“They are not controlled by this permit, and they need to be,” Brooke said. “A lot of people who are being exposed are not aware of their exposure because of a lack of signage and public notification. This company has been allowed to discharge too much of too many different pollutants into Graves Creek and Locust Fork for too long.” 

Some attendees at the public hearing dressed in fish costumes to represent the hundreds of thousands of fish killed in a Tyson spill. CW / Alex Jones

Sam Howell, another member of the Friends of the Locust Fork River, said that “ADEM needs to be more proactive in forcing federal and state regulations, rather than just reactive when receiving complaints.”

Howell did cut ADEM some slack, however, for “being one of the least funded, if not the least funded, environmental management agencies in the country.” According to a 2017 AL.com article, ADEM would have had to “raise its total funding by $7.9 million just to climb out of last place nationally for environmental funding.”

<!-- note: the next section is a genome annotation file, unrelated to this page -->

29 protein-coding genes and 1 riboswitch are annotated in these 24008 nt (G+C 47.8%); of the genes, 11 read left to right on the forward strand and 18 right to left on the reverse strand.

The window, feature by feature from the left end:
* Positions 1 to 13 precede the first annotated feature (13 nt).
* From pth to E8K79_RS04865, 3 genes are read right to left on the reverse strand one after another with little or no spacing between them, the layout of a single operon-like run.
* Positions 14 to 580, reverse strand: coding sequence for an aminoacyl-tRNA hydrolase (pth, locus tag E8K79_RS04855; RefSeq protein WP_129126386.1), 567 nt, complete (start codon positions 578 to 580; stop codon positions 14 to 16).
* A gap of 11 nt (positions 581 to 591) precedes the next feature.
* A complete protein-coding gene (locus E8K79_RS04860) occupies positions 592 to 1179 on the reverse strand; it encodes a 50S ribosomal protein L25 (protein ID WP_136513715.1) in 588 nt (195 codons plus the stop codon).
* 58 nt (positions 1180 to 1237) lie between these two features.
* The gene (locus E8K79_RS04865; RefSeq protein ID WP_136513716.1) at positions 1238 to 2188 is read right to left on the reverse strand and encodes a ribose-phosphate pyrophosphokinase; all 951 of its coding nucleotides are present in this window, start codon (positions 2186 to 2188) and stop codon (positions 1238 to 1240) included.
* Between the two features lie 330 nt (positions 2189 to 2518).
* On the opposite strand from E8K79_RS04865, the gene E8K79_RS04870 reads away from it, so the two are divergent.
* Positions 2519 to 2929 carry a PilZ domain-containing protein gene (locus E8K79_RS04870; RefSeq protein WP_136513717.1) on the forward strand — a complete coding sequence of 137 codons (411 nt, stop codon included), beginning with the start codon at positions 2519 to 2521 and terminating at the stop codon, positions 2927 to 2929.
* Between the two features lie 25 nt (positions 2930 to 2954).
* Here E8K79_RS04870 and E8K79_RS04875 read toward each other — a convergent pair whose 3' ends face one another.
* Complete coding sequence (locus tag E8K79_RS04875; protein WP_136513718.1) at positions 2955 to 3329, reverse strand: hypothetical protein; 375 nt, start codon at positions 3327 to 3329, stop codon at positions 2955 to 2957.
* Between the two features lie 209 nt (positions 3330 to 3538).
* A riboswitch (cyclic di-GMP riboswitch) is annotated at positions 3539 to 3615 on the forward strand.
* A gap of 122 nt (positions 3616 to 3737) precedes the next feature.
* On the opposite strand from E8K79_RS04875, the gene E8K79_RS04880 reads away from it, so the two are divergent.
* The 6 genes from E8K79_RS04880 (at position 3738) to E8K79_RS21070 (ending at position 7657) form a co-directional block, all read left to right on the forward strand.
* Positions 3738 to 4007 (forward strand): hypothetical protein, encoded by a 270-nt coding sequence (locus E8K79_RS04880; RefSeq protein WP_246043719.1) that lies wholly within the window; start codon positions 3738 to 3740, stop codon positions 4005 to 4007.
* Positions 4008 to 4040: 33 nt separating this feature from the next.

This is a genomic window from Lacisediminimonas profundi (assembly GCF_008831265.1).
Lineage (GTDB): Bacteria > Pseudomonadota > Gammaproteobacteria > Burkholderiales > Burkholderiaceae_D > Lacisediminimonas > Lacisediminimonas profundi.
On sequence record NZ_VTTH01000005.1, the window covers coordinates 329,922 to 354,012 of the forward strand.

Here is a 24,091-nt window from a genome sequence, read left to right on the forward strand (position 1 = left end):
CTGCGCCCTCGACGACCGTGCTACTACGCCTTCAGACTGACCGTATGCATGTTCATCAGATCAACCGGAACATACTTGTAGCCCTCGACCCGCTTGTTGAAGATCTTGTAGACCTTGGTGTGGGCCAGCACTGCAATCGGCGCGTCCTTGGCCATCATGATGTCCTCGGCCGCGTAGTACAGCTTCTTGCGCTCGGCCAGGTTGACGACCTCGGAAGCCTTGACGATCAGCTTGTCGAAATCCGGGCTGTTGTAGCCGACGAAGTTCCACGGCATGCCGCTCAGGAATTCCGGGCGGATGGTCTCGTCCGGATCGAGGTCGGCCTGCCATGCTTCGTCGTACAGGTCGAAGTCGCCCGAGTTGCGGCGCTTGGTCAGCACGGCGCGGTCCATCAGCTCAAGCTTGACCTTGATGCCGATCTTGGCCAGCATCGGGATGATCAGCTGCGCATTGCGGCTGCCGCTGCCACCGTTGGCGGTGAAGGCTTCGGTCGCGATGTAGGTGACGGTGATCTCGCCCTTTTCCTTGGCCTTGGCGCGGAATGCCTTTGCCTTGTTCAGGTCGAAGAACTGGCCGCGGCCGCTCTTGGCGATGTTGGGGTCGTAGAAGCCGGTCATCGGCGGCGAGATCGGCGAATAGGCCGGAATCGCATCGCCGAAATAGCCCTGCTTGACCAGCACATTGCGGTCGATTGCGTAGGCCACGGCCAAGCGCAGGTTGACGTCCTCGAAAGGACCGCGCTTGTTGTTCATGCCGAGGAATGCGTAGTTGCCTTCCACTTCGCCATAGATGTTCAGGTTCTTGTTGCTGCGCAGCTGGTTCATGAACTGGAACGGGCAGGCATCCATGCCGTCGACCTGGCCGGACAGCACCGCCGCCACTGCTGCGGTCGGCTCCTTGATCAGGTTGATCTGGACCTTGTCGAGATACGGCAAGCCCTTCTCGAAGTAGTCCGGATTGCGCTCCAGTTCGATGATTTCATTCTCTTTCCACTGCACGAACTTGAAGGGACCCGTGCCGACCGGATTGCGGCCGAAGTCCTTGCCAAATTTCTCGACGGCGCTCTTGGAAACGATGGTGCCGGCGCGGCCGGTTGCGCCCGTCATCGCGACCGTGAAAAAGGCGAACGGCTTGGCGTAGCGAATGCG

Howell called the figure “embarrassing.”

“Please be the best you can be,” Howell told ADEM representatives, holding back tears. “The people and the critters of the Locust Fork Watershed deserve it.”

Others were more assertive in their displeasure with ADEM’s lenient policies regarding Tyson’s wastewater treatment and disposal.

“Blount County needs Tyson Foods, and discharging wastewater is a necessary evil, but it is very difficult to think of this beloved river being used, frankly, like a toilet,” Gordon-Helman said.

What Gordon-Helman wants “is for ADEM to require the very best practices possible and the cleanest discharges possible, which is not now the case.”